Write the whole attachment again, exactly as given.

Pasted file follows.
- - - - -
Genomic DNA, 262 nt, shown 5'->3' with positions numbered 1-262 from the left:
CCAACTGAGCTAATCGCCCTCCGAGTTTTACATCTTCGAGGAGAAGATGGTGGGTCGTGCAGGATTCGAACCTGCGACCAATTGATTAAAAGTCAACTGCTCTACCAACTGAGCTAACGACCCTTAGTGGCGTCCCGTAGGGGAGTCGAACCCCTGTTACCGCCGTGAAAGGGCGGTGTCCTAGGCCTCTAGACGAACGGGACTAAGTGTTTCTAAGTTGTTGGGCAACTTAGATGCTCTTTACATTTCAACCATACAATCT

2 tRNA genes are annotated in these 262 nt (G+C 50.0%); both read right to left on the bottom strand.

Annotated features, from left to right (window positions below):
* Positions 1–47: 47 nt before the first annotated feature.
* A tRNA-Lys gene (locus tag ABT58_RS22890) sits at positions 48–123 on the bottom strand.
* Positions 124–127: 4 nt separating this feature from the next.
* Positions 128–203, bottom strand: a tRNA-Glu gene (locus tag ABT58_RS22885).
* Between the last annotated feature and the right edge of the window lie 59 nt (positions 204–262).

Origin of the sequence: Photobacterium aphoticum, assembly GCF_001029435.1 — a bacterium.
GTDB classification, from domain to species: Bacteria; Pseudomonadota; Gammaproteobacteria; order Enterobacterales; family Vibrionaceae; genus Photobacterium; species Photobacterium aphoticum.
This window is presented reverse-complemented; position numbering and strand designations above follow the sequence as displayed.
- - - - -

Genomic DNA, 262 nt, shown 5'->3' with positions numbered 1-262 from the left:
CCAACTGAGCTAATCGCCCTCCGAGTTTTACATCTTCGAGGAGAAGATGGTGGGTCGTGCAGGATTCGAACCTGCGACCAATTGATTAAAAGTCAACTGCTCTACCAACTGAGCTAACGACCCTTAGTGGCGTCCCGTAGGGGAGTCGAACCCCTGTTACCGCCGTGAAAGGGCGGTGTCCTAGGCCTCTAGACGAACGGGACTAAGTGTTTCTAAGTTGTTGGGCAACTTAGATGCTCTTTACATTTCAACCATACAATCT

2 tRNA genes are annotated in these 262 nt (G+C 50.0%); both read right to left on the bottom strand.

Annotated features, from left to right (window positions below):
* Positions 1–47: 47 nt before the first annotated feature.
* A tRNA-Lys gene (locus tag ABT58_RS22890) sits at positions 48–123 on the bottom strand.
* Positions 124–127: 4 nt separating this feature from the next.
* Positions 128–203, bottom strand: a tRNA-Glu gene (locus tag ABT58_RS22885).
* Between the last annotated feature and the right edge of the window lie 59 nt (positions 204–262).

Origin of the sequence: Photobacterium aphoticum, assembly GCF_001029435.1 — a bacterium.
GTDB classification, from domain to species: Bacteria; Pseudomonadota; Gammaproteobacteria; order Enterobacterales; family Vibrionaceae; genus Photobacterium; species Photobacterium aphoticum.
This window is presented reverse-complemented; position numbering and strand designations above follow the sequence as displayed.